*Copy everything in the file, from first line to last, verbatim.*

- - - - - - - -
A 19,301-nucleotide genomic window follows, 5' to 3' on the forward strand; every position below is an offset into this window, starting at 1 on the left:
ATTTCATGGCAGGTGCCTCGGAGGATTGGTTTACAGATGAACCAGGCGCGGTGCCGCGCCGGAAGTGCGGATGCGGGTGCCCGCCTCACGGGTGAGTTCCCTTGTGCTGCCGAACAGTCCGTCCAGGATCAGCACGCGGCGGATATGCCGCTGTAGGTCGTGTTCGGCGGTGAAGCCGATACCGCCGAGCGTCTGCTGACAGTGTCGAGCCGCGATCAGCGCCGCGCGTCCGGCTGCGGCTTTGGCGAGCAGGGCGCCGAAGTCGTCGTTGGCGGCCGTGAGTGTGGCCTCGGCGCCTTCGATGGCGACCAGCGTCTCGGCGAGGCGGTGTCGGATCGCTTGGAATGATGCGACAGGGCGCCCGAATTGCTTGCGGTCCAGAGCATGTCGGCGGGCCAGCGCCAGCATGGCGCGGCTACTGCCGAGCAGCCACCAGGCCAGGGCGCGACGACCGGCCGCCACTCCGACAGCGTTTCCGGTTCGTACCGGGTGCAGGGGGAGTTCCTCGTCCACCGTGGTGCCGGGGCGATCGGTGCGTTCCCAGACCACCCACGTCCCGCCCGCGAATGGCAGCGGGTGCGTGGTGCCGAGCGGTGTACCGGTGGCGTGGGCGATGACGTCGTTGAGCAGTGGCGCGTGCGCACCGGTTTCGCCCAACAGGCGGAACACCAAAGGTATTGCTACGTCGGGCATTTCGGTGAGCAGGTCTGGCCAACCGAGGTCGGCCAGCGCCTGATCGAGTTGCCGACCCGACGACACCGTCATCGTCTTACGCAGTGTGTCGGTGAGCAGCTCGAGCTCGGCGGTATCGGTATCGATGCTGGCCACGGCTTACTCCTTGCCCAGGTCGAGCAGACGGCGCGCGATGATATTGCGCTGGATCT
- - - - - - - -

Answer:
A 19,301-nucleotide genomic window follows, 5' to 3' on the forward strand; every position below is an offset into this window, starting at 1 on the left:
ATTTCATGGCAGGTGCCTCGGAGGATTGGTTTACAGATGAACCAGGCGCGGTGCCGCGCCGGAAGTGCGGATGCGGGTGCCCGCCTCACGGGTGAGTTCCCTTGTGCTGCCGAACAGTCCGTCCAGGATCAGCACGCGGCGGATATGCCGCTGTAGGTCGTGTTCGGCGGTGAAGCCGATACCGCCGAGCGTCTGCTGACAGTGTCGAGCCGCGATCAGCGCCGCGCGTCCGGCTGCGGCTTTGGCGAGCAGGGCGCCGAAGTCGTCGTTGGCGGCCGTGAGTGTGGCCTCGGCGCCTTCGATGGCGACCAGCGTCTCGGCGAGGCGGTGTCGGATCGCTTGGAATGATGCGACAGGGCGCCCGAATTGCTTGCGGTCCAGAGCATGTCGGCGGGCCAGCGCCAGCATGGCGCGGCTACTGCCGAGCAGCCACCAGGCCAGGGCGCGACGACCGGCCGCCACTCCGACAGCGTTTCCGGTTCGTACCGGGTGCAGGGGGAGTTCCTCGTCCACCGTGGTGCCGGGGCGATCGGTGCGTTCCCAGACCACCCACGTCCCGCCCGCGAATGGCAGCGGGTGCGTGGTGCCGAGCGGTGTACCGGTGGCGTGGGCGATGACGTCGTTGAGCAGTGGCGCGTGCGCACCGGTTTCGCCCAACAGGCGGAACACCAAAGGTATTGCTACGTCGGGCATTTCGGTGAGCAGGTCTGGCCAACCGAGGTCGGCCAGCGCCTGATCGAGTTGCCGACCCGACGACACCGTCATCGTCTTACGCAGTGTGTCGGTGAGCAGCTCGAGCTCGGCGGTATCGGTATCGATGCTGGCCACGGCTTACTCCTTGCCCAGGTCGAGCAGACGGCGCGCGATGATATTGCGCTGGATCT